Economics of new energy efficient methods with micro irrigation in dyrland system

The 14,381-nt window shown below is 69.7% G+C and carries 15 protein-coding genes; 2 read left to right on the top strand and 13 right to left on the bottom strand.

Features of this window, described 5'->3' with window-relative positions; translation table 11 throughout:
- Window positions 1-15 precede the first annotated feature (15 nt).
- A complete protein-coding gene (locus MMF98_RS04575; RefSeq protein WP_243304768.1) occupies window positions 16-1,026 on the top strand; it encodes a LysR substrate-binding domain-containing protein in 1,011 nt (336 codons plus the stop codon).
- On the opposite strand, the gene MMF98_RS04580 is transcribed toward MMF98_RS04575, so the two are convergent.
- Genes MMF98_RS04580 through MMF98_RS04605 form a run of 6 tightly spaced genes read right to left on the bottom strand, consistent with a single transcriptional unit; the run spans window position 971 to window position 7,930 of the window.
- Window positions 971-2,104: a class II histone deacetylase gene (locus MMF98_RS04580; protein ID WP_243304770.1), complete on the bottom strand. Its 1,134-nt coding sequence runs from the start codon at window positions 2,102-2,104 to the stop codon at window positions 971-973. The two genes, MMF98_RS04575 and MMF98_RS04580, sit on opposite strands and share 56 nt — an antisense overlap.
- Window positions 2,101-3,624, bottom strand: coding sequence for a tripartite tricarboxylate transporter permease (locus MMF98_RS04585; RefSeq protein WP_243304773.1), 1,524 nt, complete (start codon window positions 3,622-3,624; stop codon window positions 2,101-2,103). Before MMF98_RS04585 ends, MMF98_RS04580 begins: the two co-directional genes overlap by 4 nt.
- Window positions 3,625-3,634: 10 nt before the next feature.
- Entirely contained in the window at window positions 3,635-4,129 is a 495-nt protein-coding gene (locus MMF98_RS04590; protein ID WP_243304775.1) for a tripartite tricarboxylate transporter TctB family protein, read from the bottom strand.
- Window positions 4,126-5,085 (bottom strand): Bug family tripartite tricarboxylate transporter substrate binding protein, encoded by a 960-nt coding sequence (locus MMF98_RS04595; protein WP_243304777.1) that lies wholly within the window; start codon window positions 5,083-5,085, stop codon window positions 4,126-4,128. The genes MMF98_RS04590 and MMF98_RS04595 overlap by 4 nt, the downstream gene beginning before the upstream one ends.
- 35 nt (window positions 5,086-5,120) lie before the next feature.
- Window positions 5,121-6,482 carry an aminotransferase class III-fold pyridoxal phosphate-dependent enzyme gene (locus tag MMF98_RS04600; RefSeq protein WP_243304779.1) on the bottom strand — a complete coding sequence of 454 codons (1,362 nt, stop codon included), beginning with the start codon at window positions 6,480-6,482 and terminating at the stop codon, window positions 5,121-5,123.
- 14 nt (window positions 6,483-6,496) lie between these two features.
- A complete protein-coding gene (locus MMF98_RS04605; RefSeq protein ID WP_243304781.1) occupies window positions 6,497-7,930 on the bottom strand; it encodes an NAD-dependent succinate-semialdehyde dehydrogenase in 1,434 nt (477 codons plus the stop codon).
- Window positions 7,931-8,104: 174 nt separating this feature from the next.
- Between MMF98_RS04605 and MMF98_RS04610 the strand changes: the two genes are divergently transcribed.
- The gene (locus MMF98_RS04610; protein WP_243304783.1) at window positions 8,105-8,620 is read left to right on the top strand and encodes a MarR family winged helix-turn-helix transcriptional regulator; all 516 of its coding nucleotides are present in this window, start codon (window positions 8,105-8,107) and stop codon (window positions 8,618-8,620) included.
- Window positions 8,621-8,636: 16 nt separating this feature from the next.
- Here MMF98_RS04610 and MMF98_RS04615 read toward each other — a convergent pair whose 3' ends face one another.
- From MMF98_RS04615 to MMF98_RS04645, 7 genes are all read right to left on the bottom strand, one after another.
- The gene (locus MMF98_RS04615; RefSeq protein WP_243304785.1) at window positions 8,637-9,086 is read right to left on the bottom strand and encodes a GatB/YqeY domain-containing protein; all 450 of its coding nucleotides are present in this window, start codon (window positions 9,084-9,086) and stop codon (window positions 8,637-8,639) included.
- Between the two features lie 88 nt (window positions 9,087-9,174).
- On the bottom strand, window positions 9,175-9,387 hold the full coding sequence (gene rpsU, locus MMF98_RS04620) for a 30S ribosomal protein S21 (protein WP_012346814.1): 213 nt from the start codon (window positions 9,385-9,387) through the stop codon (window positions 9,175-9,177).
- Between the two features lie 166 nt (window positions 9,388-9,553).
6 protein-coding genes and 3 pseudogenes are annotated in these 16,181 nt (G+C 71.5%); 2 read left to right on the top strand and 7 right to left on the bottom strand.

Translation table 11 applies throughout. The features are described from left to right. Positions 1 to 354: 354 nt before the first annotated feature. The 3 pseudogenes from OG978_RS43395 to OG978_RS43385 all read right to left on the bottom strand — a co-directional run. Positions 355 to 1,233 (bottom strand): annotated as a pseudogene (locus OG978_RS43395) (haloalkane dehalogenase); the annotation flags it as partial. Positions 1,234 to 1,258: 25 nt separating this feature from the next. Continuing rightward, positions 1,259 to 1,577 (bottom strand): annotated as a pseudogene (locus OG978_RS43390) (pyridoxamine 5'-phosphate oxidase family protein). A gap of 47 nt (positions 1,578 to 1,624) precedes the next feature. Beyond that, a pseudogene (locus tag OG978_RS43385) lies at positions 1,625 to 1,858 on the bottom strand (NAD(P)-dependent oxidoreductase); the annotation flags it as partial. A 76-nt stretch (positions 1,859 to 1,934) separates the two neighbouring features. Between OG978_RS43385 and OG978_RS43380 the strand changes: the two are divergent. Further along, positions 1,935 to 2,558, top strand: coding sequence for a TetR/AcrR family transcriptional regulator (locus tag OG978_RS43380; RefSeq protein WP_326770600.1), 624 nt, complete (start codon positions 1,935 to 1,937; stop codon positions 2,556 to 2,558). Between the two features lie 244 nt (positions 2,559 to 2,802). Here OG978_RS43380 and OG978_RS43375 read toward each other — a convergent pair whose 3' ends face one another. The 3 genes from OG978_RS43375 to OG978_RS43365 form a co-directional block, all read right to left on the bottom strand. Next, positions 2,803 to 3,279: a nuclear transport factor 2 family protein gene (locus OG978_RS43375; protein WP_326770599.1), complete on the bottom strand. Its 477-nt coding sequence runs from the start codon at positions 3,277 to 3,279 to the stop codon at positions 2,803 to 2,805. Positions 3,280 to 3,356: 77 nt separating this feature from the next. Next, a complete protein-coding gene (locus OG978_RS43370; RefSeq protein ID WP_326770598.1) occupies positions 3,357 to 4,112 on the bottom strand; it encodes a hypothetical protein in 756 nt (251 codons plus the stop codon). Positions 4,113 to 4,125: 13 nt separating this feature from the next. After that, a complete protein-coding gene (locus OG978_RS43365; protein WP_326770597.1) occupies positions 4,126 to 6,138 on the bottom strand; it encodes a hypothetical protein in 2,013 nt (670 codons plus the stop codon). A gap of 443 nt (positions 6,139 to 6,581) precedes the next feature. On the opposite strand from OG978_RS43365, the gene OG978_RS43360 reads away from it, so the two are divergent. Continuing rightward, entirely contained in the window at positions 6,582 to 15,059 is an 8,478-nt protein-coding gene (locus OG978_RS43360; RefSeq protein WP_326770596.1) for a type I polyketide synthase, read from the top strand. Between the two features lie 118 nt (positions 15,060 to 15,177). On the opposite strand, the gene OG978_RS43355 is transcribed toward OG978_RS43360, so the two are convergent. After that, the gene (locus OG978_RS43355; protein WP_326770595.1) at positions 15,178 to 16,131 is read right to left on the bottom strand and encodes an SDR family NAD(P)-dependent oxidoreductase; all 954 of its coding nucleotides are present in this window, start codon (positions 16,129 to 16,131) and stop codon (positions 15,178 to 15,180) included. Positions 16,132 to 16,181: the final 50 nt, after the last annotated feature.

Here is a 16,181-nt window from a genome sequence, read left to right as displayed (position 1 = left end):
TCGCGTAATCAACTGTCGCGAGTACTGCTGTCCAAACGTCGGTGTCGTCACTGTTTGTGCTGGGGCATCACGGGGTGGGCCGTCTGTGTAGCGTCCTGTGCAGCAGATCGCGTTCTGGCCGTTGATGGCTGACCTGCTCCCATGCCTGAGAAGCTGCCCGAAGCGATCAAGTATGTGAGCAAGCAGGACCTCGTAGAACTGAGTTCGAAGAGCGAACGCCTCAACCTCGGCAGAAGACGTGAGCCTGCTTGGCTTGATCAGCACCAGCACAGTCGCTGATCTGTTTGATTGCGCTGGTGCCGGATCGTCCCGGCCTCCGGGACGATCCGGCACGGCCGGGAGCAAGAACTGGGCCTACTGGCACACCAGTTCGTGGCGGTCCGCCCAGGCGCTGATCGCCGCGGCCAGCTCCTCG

The quantitative significance of the dryland agriculture is by no means small, even at their low productivity levels (Shah et al., 1998). The drylands accounts for 53% of total cropped area, 48% of the area under food crops and 68% under non-food crops. Given its large size and extremely low productivity levels, a unit rise in productivity in this sector is likely to have the largest impact on aggregate crop productivity. It is more appropriate to view the drylands as a source for future growth, a hidden potential waiting to be unlocked. The CRP1.1 Dryland Systems research is designed to pursue new knowledge about dryland agro-ecosystems of the developing world and to develop technologies and policies that will improve the livelihoods of poor agricultural communities in target regions. The overall goal is to identify and develop resilient diversified and more productive dryland agricultural production systems that have the potential to be scaled-up, especially in dry areas where water is scarce. The Program targets the poor and highly vulnerable populations of the dry areas. It aims to develop technology, policy and institutional innovations to improve livelihoods, using an integrated agro-ecosystems approach to research-for-development. As a part of this program and to contribute to the aforesaid overall goal, it is important to identify the feasible irrigation related investment opportunities in the dryland systems in Economics of new energy efficient methods with micro irrigation 3 order to compliment the agricultural production livelihood opportunities. The present study was undertaken in CRP1.1 action sites, viz., Bijapur district of Karnataka State and Ananthapur district of Andhra Pradesh state (India) mainly to assess and suggest suitable irrigation and energy related investment options both at farm level and community level. Hence, two irrigation investment options (farm pond integrated with micro irrigation and Solar pumps with micro irrigation and flood irrigation) were proposed to examine the economics of interventions in the dryland system.